The Rooftop at 4 Bells

I feel like I’m pretty late to the game on 4 Bells. I’ve seen people raving about the food, particularly the fried chicken, for months. Maybe I should have waited a year to do “4 BELLS REVISTED?”

At any rate, I found myself there on a warm but pleasant Minneapolis evening and made a beeline for the rooftop.

Just like the beer garden at their sister restaurant, Butcher and the Boar, the menu for the rooftop differs from the full menu inside. Since the rooftop is also all season, this is no problem and might actually be preferable to sitting inside.

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I started out with an order of Boiled Peanut Hummus. It is delightful, and I will definitely go back to get this for an after-work snack. The hummus itself is salty and only mildly peanutty, but what made it for me was the generous drizzle of olive oil. The ratio of hummus to dippers manages to be exactly right. The vegetables are fresh, crispy, and cut generously, but the thing that really stood out though was the house made cheese crackers. These are like sophisticated Cheeze-Its, and it was a little hard to be civil about splitting them up with my companion.

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But you and I both know that I came for the fried chicken. I love that fried chicken is having a moment in the Twin Cities right now, and as far as I’m concerned that trend can continue indefinitely. The problem, if you can call it that, is that Revival is a place that exists. Revival has set the bar too high for everyone else, and finding fried chicken as good is nigh unattainable.

This is not to say that 4 Bells doesn’t try and try hard. This chicken is great. The skin is crispy and salty, the meat is moist and savory. It’s just not AS crisp or AS savory or, frankly, as interesting. 4 Bells tries to remedy that fact by providing you with condiments.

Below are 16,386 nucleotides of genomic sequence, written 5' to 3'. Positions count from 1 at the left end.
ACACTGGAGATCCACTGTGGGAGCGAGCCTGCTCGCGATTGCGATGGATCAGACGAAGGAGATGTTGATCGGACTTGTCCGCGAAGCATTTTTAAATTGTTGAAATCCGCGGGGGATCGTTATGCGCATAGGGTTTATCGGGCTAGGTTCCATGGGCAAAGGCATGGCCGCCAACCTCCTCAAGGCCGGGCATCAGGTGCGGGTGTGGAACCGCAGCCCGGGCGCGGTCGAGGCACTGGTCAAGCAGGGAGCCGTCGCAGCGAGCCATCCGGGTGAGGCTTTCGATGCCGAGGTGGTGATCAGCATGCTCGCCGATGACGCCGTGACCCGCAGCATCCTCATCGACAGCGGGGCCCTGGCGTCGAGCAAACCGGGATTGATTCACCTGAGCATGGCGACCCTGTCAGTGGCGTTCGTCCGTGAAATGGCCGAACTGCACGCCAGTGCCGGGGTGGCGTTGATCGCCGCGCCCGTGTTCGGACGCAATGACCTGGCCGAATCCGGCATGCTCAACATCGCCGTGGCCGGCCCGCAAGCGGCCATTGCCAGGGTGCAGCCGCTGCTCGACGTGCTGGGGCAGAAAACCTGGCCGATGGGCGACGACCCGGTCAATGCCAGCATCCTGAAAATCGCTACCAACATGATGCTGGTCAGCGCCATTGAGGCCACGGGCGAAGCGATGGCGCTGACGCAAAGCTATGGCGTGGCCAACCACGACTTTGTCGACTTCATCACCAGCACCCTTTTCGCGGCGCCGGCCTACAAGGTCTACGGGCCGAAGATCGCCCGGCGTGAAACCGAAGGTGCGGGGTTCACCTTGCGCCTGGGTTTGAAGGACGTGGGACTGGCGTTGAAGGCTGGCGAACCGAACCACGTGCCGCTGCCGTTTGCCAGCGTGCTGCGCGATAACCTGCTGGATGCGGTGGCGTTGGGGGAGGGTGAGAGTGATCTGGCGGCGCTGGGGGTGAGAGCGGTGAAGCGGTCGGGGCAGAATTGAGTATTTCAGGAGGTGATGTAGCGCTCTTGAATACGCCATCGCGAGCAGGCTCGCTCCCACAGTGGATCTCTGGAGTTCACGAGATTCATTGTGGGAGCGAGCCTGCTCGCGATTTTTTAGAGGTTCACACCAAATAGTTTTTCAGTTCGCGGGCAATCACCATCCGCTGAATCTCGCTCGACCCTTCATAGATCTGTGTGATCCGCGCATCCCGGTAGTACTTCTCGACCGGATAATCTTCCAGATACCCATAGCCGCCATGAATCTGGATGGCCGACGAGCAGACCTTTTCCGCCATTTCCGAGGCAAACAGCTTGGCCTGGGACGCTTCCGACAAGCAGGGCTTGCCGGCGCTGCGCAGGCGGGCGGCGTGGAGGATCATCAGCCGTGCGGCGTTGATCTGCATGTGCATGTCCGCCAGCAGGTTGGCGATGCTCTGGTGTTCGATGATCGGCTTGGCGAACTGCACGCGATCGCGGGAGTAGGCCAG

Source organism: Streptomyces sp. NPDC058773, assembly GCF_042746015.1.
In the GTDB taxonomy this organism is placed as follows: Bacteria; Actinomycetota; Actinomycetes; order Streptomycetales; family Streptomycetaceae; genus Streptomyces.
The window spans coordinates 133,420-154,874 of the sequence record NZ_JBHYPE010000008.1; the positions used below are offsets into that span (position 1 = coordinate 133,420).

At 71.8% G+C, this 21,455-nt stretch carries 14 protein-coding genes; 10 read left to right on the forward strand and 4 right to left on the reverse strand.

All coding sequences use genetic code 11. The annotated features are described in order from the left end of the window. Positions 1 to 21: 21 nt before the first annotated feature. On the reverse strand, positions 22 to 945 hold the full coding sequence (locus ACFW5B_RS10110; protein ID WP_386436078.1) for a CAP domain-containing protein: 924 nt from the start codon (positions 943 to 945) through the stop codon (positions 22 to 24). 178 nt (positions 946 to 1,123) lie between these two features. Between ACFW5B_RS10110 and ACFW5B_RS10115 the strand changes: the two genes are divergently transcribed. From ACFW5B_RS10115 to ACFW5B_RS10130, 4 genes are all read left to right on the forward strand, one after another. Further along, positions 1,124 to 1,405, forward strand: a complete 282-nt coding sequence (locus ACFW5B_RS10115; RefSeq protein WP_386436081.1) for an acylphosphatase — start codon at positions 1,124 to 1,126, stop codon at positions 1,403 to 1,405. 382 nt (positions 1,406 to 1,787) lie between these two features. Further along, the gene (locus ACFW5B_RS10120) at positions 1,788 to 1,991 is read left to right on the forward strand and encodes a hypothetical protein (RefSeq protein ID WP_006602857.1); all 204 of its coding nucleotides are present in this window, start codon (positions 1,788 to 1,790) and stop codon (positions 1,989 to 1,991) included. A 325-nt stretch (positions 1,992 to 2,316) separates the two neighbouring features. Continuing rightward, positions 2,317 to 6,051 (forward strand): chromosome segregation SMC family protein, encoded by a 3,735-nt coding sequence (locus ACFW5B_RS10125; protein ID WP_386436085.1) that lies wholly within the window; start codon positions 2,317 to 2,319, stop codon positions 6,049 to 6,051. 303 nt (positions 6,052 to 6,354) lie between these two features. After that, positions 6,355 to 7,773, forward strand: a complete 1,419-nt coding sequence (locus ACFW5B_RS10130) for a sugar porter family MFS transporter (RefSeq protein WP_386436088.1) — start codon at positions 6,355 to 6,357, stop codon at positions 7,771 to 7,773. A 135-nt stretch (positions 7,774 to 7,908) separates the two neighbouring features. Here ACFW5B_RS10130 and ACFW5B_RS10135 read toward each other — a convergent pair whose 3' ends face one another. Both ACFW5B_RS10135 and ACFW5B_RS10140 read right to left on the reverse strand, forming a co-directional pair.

I feel very strongly about condiments.

These particular condiments are “Dixie sauce,” watermelon hot sauce, and lavender honey butter. “Dixie sauce” is 4 Bells version of the somewhat (in)famous Raising Cane’s sauce, which is some kind of ketchup/mayonnaise/Worcester mash up. To be honest, it does not do it for me in any iteration. 4 Bells is no exception. It’s tangy and sweet, but I always feel like these kinds of sauces are missing something. My companion loved it though, so it went over to his plate so he could dip his fries in it.

The watermelon hot sauce was very peppery, but not all that hot. After three or four bites, you could taste the watermelon in the background. As far as hot sauces go, this was fine.

My favorite by a landslide was the lavender honey butter. I would eat that on basically anything. Sometimes it can be difficult to balance floral flavors so they don’t come off too heavy or too soft. This was spot on. The lavender contrasted nicely with the sweetness of the honey butter, and it was all tied together by flake salt on top. Did I feel gluttonous eating butter on top of fried chicken? Absolutely. Does that actually bother me? No, not at all.

 

Ultimately, 4 Bells lives up to its reputation and the reputation of Butcher and the Boar before it. I look forward to going back to the rooftop soon–maybe for brunch next time!

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